Parsing panic

This is a guest post by Martha Rotter, co-founder of and recently launched Irish technology magazine Idea.

Hey remember the Wikipedia blackout? I do, because I was highly amused by the number of students panicking due to papers or homework they seemingly could not complete without this one website.

One of my favourite things to do with ScraperWiki is to capture people’s reactions and sentiments, and then try to make predictions based on the data. I call it a “Zeitgeist Parse”, because I’m looking for the general public’s response to some event currently happening. Looking at the barrage of tweets coming from confused and frustrated students, I wondered could we predict an upcoming epidemic of bad grades or test results.


I built a few quick scrapers to grab tweets related to Wikipedia blackouts. The queries I used were “wikipedia AND paper” and “wikipedia AND homework”. I thought there might be slight variations in what people with homework were worried about versus maybe more detailed term papers or reports. You can see the Python code for them on my Scraperwiki profile.

After the results were stored, I wanted to do something very simple. I wanted to parse all of the records and get the words tweeted most frequently. From there, I could start to analyze the data more clearly and find patterns and trends.

One way to do this is to take the data & use something like IBM’s ManyEyes to get a visualization of frequently used text. This is handy if you want a Tag Cloud or basic chart to view the results.

However I was conscious of the fact that with so many tweets, it could be easy to miss smaller but still significant trends. A really easy way to parse and sort text is by using Excel + VBA. Since ScraperWiki can export to CSV, I downloaded the CSV files & wrote a small macro to walk through the words and count instances of each of them. After sorting the results, I had a fairly solid picture of the top words used by protesting tweeters.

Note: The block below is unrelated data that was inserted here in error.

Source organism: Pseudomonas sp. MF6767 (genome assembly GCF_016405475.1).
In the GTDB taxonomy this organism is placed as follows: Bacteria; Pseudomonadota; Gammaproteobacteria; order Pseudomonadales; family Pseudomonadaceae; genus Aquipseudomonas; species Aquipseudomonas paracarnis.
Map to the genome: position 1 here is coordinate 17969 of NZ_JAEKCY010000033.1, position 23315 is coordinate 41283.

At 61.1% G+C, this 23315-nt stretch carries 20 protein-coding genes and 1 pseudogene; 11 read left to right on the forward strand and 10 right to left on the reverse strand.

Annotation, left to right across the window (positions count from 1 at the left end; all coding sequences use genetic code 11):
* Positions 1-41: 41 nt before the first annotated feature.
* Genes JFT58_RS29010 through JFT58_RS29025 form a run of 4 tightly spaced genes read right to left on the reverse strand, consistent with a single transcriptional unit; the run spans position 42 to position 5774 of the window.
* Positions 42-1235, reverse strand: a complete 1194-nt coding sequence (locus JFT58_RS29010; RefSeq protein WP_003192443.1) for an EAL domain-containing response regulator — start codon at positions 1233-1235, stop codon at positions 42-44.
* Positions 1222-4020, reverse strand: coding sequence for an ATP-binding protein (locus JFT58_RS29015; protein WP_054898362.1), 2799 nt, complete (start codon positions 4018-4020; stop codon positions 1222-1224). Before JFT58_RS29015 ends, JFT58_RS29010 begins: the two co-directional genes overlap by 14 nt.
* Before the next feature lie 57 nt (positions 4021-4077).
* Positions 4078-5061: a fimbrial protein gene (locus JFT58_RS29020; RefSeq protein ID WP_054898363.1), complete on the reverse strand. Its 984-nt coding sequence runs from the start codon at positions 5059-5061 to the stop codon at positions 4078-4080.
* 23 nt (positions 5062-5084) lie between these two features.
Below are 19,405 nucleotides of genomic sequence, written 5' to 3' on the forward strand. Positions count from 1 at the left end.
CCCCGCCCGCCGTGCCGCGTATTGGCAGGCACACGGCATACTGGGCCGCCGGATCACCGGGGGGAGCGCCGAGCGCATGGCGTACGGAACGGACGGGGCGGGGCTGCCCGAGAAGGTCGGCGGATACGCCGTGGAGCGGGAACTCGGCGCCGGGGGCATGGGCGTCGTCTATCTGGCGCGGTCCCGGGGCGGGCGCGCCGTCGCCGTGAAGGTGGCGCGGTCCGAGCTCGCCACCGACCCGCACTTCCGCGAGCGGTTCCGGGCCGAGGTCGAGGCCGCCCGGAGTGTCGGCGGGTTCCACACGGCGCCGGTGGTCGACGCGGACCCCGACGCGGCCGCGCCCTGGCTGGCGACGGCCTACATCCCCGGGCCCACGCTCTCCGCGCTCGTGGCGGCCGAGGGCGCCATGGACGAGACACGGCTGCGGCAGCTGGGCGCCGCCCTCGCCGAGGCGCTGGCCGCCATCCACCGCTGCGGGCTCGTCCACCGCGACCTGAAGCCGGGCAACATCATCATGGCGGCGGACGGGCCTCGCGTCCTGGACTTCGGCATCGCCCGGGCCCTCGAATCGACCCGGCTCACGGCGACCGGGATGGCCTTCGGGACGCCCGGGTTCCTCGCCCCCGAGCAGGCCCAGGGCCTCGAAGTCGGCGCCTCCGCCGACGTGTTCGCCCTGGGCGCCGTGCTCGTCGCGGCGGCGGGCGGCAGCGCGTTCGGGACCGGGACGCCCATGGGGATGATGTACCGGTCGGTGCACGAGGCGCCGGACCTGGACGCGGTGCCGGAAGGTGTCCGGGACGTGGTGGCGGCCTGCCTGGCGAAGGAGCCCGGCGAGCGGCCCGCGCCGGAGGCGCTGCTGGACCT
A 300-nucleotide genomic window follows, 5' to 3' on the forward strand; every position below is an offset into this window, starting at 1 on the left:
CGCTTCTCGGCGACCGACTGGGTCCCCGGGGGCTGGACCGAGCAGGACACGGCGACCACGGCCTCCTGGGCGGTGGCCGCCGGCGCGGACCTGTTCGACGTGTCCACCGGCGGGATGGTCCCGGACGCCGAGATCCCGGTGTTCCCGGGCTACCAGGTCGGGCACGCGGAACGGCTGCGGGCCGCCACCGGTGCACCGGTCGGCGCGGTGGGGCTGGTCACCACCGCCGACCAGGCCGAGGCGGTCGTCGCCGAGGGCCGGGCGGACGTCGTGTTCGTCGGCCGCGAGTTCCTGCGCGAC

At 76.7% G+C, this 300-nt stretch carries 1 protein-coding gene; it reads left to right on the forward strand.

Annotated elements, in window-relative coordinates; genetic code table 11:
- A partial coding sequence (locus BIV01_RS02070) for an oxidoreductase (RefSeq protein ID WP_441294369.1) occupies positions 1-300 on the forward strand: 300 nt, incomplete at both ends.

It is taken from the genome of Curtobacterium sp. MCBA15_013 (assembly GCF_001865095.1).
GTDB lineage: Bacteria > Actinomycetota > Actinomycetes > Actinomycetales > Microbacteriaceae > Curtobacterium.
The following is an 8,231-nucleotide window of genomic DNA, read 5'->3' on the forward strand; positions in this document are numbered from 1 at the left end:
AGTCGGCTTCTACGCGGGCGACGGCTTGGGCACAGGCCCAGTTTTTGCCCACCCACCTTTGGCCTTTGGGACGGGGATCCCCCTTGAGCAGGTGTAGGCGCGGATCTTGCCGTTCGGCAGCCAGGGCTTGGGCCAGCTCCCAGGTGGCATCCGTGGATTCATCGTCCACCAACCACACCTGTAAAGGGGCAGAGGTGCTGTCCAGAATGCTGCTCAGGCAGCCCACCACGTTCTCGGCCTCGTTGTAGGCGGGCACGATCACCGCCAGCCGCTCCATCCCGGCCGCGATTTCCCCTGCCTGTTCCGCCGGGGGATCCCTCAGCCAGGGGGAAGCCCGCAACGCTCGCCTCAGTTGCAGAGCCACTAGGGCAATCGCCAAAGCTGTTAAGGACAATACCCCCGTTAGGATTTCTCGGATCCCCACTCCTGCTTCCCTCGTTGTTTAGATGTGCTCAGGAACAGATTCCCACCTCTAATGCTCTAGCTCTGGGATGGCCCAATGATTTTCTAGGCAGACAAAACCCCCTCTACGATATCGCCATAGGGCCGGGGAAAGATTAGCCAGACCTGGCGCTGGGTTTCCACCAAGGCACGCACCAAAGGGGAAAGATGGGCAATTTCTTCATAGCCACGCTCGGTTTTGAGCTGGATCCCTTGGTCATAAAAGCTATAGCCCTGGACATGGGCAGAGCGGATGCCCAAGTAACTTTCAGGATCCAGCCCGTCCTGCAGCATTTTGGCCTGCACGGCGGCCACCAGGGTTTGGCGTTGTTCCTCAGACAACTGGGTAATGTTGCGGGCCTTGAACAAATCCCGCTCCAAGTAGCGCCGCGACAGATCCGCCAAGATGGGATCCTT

I actually did not find specific subjects. Hardly any comments about which course or paper was in danger due to the shutdown. Few worries about particular subjects, the notable exceptions being history, with 50 instances and English with 37 instances appearing in the data. For a moment, my experiment was basically a waste of time and processing power.


But as I examined the results, what I actually found was slightly more interesting. After removing obvious words like Wikipedia and homework, I started to see a few recurring patterns in terms of type of language used.

The panic of the situation jumps out immediately. Words like GOTTA (I didn’t remove capitalization as it adds context in this scenario), fail, DOWN, NEED, TOMORROW, extension, justmyluck, screwed, and even HLP!!!!!!! appear in high numbers throughout the results.

Next I noticed the very emotional nature of the language. As expected, lots of swearing and foul language appears. But also high instances of things like hate, mad, suck, freaking, omfg, fixitnow, and of course WTF showed up in the data. As someone who in college definitely did my share of writing papers the night before they were due, I understand the terror and panic. On the other hand, I was usually surrounded by library books I had checked out (probably that day) with no fear that they might suddenly go blank.